At its best, advertising captures our society. However, ads and the real world still diverge on the concept of gender and gender stereotypes. The reality is, our world differs greatly from how it's represented in advertising.
Shattering outmoded stereotypes isn’t just for the betterment of society: gender-positive ads pay off. Brands reap the benefits by expanding their social base and building a stronger, more thoughtful image.
A Facebook study shows that 79% of surveyed women and 75% of men say they feel more favorable toward a brand promoting gender equality. In addition, ads depicting women in roles traditionally associated with men lead to feelings of social connectedness and complimentary views for the brand, according to a study published in the Journal of Advertising Research (JAR).
Below, you'll find more reasons to consider avoiding gender stereotypes in your ads. In turn, we'll give tips on what creative strategies you can use to be gender-friendly.
Forget about the "manly vs. girly" duality
Imagine an unfortunate man in the kitchen doing the dishes while his wife is out of town. He's clumsily breaking plates and spilling water all over the place. Now, picture a clueless secretary in heels and a pencil skirt. She's asking a tech guy wearing jeans and a hoodie to install the Instagram app on her phone. These are ridiculous cliches, don't you agree?
Every day, we see evidence of people laughing in the face of traditional gender stereotypes. There are men who are excellent cooks, can handle domestic chores and perform stereotypically feminine jobs without batting an eye. Just as there are women whose passions lie in management, technology and the military, no matter how “manly” those paths are perceived to be. Reality decries gender stereotypes — in actuality, the supposed gender roles are blended and have no distinct boundaries.
Tips. Choose images of people that do not conform to traditional roles. Lacking masculinity is not synonymous with inferiority or weakness. Not all guys are massive and muscular. Not all men want to dominate. Don't be afraid to show gents wearing pink and caring for children. On the other hand, using natural, unfiltered images of women exuding confidence when solving unglamorous problems can be forward-thinking enough to expand your audience and resonate with more customers. A damsel in distress can change her own flat tire!
A young, suntanned woman in a skimpy bikini hugs a cold bottle with condensation against her overflowing cleavage. What you just imagined could be any beer or soda advertisement. But does sex sell? A recent study casts doubt. Flooding the audience with provocative images of women and men may backfire on a company’s final objective, which is to sell products.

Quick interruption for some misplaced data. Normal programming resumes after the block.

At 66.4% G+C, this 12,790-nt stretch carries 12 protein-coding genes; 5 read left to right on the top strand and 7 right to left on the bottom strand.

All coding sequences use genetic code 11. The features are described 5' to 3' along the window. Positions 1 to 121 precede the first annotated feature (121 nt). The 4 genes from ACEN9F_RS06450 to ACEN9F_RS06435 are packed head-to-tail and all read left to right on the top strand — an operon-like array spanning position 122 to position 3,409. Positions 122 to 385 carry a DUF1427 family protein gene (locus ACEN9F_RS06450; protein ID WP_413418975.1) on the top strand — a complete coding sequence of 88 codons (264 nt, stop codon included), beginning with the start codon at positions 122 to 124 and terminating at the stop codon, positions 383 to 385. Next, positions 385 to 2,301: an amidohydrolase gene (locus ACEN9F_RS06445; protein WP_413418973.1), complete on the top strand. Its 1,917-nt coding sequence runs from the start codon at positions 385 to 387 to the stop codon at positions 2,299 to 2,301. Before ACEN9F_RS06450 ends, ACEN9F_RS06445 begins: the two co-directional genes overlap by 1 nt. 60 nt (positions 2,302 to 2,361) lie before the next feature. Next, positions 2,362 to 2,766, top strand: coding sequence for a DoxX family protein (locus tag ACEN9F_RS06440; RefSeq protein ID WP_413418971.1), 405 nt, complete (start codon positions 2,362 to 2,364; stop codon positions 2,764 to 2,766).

Research has shown that women react negatively to both female and male sexualized ads, discouraging them from purchasing the advertised products. What is more surprising, suggestive ads don't persuade men to buy items any more frequently than neutral ads. Creating non-sexualized images can be more challenging but more rewarding.
Tips. There's a difference between objectifying and celebrating beauty. It's the context of the image that is the important distinction. Images that show women exposing skin in suggestive poses is a no-no. However, it's perfectly fine to advertise a skin oil and depict a woman’s body in a neutral yet creative manner. Real women with natural bodies are also preferable to unattainable model-like proportions. Relatable images help the audience feel safe and more comfortable.
Be more LGBTQ inclusive
LGBTQ perspectives should be considered and included when forming a new ad campaign. Don't limit yourself to female- or male-targeted research and messages. Take inspiration from Subaru.
In the early ‘90s, the car brand carried out a series of focus groups and customer surveys across the US. It turned out that lesbians were identified as their primary customers. Subaru found that lesbian and gay consumers loved cars like the Forrester because they supported their lifestyle.
As part of the campaign, Subaru ran a series of print adverts with taglines like "It's not a choice, it's the way we're built." The ads didn't focus entirely on whether consumers might be gay or lesbian. Rather, they were speaking to people for who they are, not what they are. Subaru's sales were steadily declining in the years leading up to the campaign. However, in the years that followed, sales rose remarkably.
Tips. Whenever people are shown, add LGBTQ individuals. However, it is essential to avoid using stereotypes and clichés that alienate the LGBTQ community. Be sensitive. Beware of over-simplifying. An unbalanced depiction of highly effeminate gay men or extremely masculine women is archaic. Portray real gay, lesbian and transgender individuals, not stock models pretending to be LGBTQ. Authenticity matters. Consider same-sex pairings in everyday situations, such as at home, driving, shopping or eating. Incorporate transgender people into a mundane routine. You can try unexpected twists, subvert time-worn clichés and add humor.
Targeting traditional gender roles feels increasingly out of fashion. Questioning, challenging and playing with the idea of gender is a rewarding approach. Gender-positive messaging elicits goodwill and loyalty. So, it's wise to create content that caters to various audiences. Because feeling a little closer to the people portrayed in an ad makes consumers like the advertisement and the brand a little more.